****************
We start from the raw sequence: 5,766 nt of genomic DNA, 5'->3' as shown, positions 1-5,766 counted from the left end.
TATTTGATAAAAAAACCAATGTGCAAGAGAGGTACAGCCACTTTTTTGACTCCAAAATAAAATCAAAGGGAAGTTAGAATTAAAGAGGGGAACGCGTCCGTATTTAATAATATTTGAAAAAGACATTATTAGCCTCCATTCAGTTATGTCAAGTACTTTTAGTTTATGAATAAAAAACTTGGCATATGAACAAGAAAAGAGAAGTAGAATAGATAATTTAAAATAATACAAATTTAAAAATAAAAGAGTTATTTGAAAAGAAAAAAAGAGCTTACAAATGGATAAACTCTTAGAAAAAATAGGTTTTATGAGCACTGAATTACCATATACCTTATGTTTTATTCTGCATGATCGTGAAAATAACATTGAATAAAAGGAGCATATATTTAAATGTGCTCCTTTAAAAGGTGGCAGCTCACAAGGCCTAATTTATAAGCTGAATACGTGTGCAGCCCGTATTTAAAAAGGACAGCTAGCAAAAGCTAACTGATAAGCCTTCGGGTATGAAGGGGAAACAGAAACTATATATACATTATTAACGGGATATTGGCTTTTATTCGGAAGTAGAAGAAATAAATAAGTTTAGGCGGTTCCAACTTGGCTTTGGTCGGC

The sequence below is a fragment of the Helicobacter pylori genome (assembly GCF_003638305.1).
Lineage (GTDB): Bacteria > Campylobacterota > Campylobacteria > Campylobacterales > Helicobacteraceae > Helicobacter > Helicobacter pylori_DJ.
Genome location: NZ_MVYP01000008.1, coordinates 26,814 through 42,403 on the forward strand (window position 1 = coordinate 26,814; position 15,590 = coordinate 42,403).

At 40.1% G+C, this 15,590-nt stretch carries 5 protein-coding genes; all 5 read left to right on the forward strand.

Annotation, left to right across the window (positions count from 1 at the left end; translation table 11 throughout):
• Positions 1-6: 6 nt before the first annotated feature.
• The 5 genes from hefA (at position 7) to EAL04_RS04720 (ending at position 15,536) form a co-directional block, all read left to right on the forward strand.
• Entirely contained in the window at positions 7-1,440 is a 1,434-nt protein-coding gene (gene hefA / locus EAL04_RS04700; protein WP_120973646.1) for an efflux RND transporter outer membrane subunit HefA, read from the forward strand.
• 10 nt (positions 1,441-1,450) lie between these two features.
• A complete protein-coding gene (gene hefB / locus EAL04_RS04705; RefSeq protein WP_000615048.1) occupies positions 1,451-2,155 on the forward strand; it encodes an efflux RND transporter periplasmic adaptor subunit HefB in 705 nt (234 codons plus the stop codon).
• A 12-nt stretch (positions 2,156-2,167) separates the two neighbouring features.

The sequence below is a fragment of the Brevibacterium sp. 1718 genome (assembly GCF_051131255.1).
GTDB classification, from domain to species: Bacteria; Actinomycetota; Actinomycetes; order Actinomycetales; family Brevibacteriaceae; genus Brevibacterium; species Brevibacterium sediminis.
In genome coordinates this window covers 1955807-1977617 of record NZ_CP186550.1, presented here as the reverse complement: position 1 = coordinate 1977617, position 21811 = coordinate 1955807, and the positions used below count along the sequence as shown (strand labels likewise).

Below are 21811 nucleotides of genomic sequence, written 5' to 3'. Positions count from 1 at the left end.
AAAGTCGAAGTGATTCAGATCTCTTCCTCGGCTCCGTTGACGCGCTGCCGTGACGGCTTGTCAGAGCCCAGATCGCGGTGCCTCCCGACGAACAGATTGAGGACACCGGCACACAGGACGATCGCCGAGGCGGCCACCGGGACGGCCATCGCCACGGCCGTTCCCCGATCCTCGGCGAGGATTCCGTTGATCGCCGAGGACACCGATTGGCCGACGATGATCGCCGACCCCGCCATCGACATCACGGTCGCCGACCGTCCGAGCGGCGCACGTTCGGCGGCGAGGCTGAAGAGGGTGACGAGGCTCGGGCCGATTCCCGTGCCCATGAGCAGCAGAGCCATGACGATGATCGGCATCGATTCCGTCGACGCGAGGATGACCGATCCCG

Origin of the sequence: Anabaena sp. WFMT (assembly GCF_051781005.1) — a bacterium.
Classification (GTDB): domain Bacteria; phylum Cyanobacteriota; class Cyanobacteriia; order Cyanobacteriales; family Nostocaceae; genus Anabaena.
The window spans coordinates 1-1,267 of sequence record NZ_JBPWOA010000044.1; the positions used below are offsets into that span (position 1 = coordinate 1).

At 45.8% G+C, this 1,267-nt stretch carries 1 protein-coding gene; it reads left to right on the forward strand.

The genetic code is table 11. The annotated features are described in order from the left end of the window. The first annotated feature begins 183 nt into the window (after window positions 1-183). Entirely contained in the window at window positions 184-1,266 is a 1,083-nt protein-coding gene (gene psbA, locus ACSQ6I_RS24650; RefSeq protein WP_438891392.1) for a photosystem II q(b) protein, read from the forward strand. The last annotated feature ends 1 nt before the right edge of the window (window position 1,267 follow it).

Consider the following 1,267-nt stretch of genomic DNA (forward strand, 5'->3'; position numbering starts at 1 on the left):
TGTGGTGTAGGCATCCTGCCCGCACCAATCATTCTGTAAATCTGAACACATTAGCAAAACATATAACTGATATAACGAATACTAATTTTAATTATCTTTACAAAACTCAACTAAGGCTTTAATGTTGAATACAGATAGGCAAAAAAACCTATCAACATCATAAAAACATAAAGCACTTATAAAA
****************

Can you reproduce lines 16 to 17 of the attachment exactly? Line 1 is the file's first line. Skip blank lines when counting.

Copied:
In genome coordinates this window covers 1955807-1977617 of record NZ_CP186550.1, presented here as the reverse complement: position 1 = coordinate 1977617, position 21811 = coordinate 1955807, and the positions used below count along the sequence as shown (strand labels likewise).

Below are 21811 nucleotides of genomic sequence, written 5' to 3'. Positions count from 1 at the left end.